Putin's rating would have been falling in 2014 if the president had not risen it thanks to Crimea. Now this effect has been exhausted, and there is nowhere to take a new one from. So, the rating will fall.
Can a postponement of the same pension reform for about 7-8 years raise the rating? Can the president resolve on it?
Theoretically, this trick can be done, but it will give a smaller effect than Crimea did, and there will be no great delight — pensions for most people are a specific thing, unlike Crimea, and postponing the reform will not be so effective: Crimea is a kind of love, it is difficult to understand it, but pensions are measured in specific values. Yes, the reform can be cancelled, and of course, there will be a certain rise in the society: ''Putin — well done, he saved us!'', but the level of pensions will not grow — there is nowhere to take money for them from, but prices will continue to grow anyway. This means that the joy from the pension reform being cancelled will disappear quite soon.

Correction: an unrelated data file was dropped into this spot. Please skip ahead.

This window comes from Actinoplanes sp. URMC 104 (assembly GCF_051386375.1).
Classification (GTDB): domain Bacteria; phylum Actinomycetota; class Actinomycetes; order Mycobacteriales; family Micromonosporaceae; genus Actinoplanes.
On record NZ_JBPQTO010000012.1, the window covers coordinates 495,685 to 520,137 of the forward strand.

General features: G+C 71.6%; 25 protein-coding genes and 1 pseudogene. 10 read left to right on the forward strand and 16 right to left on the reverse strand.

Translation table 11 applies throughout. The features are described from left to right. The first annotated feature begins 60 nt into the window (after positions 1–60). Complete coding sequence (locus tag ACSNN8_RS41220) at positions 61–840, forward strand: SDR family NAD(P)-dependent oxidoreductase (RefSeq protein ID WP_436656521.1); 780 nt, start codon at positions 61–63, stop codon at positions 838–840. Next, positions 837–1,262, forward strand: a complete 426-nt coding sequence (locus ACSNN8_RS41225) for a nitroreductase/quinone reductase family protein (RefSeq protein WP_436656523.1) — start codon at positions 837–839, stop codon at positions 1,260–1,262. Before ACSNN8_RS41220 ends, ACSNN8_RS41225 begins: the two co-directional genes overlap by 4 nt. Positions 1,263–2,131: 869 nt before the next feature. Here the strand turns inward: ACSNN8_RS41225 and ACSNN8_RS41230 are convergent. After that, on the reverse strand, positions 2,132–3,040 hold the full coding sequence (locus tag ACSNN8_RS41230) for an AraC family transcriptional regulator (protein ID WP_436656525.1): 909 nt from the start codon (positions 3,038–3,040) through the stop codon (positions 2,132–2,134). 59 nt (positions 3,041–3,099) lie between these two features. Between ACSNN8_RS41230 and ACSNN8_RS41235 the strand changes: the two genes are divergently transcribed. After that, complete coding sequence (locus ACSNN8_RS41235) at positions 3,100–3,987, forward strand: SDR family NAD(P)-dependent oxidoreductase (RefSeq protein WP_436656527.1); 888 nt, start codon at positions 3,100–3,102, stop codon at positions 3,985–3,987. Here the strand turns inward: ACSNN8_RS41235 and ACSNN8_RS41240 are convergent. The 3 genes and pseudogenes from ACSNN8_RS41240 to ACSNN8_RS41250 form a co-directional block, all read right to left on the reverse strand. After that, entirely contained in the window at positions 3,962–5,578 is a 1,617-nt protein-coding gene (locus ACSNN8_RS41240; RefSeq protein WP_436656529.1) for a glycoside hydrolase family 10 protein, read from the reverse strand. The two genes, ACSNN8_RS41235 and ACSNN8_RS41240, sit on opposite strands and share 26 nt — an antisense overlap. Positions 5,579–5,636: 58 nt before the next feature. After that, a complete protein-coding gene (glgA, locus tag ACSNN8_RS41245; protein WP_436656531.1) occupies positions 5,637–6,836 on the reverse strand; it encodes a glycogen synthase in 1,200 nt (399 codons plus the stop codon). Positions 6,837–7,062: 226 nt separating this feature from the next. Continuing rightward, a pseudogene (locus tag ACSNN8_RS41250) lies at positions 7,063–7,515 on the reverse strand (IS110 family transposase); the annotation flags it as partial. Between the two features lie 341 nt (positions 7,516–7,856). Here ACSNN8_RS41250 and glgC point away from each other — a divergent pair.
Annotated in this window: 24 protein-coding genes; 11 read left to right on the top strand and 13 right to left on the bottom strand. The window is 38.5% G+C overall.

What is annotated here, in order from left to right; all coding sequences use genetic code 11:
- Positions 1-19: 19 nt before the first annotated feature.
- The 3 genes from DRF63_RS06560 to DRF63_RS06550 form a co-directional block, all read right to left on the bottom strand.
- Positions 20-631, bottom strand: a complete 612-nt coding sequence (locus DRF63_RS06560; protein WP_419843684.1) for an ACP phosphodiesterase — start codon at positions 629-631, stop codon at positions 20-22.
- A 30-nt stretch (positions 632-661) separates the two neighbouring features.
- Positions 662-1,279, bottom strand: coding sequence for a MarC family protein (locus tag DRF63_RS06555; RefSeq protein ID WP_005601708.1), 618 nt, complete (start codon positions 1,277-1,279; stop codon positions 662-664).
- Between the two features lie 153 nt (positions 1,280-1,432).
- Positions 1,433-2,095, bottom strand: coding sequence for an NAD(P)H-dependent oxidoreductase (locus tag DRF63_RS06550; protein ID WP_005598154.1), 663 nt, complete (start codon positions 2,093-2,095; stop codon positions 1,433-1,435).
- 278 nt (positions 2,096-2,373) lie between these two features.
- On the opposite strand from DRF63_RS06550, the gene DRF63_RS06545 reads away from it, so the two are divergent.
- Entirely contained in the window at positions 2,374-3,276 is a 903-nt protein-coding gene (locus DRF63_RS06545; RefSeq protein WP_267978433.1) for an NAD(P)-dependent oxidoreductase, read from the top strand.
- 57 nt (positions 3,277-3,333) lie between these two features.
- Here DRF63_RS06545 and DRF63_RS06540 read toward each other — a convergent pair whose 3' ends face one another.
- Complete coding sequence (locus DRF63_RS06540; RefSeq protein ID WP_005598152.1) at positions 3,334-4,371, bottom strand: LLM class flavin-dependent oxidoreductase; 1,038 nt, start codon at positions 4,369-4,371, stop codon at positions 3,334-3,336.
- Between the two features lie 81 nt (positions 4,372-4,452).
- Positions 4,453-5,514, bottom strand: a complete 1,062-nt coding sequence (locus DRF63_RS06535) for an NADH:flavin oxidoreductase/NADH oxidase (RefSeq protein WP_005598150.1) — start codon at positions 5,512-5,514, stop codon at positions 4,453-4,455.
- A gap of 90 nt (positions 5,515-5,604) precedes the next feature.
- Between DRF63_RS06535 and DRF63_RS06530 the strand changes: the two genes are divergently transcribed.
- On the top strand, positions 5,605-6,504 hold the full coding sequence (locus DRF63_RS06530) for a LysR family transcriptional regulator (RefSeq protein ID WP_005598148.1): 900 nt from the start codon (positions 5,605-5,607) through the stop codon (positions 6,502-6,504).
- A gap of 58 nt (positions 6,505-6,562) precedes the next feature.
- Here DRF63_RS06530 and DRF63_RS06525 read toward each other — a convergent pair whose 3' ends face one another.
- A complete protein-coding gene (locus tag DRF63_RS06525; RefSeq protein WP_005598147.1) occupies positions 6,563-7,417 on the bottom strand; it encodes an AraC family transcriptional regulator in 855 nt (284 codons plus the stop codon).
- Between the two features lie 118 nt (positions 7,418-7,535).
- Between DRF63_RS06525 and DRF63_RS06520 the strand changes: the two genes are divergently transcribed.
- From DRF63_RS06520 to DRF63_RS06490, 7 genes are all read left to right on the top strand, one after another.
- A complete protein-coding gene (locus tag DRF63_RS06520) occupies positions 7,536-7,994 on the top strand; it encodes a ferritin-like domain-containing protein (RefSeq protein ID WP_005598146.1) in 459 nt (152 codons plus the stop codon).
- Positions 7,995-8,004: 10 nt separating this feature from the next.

To be continued